US Secretary of State Antony Blinken said Tuesday that he spoke with Paul Whelan, a former Marine detained in Russia, as he vowed sustained efforts to free him as well as jailed journalist Evan Gershkovich.
Speaking alongside his Canadian counterpart at an event on hostage diplomacy, Blinken said he spoke by telephone with Whelan on Monday.
"Our intensive efforts to bring Paul home continue every single day, and they will until he and Evan Gershkovich and every other American wrongfully detained is back with their loved ones," Blinken said at the Wilson Center, a think tank in Washington.
Whelan, who was working in security for a US vehicle parts company in Russia, was detained in December 2018 and is serving a 16-year sentence for espionage, charges he and the US government deny.
Gershkovich, a correspondent for the Wall Street Journal, was arrested in March 2023 on a reporting trip in the Urals city of Yekaterinburg.
He is the first Western journalist since Soviet times to be charged by Russia with spying, allegations vehemently denied by Gershkovich, his employer and the US government.
The White House said in December that it was preparing a new proposal to free the two Americans after Russia rejected an earlier offer, which the State Department had described as "substantial."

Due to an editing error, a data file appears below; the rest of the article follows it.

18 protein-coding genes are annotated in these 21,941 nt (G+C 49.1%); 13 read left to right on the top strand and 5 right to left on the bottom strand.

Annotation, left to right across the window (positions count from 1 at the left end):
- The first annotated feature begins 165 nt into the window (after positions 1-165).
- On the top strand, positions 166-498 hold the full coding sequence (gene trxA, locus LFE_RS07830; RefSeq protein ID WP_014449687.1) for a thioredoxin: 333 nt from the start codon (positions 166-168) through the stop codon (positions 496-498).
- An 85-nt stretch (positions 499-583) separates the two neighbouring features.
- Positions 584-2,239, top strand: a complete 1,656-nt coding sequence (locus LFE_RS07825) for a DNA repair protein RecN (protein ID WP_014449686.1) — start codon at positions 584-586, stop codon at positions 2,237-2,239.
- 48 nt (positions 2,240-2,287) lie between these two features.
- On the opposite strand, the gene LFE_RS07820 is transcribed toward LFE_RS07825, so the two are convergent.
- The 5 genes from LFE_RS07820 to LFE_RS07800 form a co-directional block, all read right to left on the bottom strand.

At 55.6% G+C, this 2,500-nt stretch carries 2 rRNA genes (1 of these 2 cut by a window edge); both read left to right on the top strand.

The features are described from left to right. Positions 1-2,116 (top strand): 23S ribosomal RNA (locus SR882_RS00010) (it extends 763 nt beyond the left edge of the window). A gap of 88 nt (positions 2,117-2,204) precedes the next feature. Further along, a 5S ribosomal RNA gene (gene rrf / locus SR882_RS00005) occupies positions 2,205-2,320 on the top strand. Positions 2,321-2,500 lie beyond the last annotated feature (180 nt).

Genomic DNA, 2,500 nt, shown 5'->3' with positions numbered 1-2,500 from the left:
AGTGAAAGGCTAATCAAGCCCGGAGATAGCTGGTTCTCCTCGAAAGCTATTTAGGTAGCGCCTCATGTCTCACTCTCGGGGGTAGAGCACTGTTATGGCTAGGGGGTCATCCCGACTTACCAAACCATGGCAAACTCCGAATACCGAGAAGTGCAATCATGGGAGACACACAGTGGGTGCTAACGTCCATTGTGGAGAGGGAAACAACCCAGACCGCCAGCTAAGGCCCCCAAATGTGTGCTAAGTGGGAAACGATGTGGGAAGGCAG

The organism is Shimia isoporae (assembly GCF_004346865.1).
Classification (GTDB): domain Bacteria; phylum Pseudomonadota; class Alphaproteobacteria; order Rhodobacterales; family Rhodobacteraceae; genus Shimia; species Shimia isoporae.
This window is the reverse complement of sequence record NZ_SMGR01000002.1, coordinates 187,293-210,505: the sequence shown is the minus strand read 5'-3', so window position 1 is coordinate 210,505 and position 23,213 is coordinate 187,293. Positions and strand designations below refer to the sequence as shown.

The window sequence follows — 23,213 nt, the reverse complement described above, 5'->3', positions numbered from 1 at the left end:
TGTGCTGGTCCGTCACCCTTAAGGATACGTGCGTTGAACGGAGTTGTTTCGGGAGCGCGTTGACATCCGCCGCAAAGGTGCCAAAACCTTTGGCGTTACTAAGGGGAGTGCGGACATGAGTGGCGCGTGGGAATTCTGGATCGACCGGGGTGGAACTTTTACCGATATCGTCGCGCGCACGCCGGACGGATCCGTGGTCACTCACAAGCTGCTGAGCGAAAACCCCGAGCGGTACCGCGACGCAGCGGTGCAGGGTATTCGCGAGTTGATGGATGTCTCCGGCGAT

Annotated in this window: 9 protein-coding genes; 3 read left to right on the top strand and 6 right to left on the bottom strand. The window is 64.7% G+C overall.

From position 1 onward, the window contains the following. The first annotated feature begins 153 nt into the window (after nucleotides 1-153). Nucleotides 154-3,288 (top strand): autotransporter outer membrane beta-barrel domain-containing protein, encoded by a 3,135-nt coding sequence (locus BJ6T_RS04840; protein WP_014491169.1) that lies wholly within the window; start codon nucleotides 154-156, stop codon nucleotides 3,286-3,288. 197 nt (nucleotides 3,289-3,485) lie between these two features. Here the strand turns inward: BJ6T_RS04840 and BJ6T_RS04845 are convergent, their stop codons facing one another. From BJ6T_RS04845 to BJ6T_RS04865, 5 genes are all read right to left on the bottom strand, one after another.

Washington has recently carried out two prisoner swaps with Moscow, including for the release of basketball star Brittney Griner, despite a breakdown in most diplomacy due to the Ukraine war.
Putin in an interview released last week with conservative US talk show host Tucker Carlson said that "an agreement can be reached" to free Gershkovich.
Canada in 2021 launched a coalition to oppose the arbitrary detention of foreign nationals for political reasons after the detention of two of its citizens in China.
The pair, freed in late 2021 after three years imprisonment, were held in apparent retaliation for Canada's arrest of a Chinese tech executive on a US warrant.
Canadian Foreign Minister Melanie Joly, speaking at the event, said that 75 countries had joined the coalition.
"Together we're sending a strong message that this practice will not be tolerated. Citizens cannot be used as pawns in a geopolitical game," Joly said.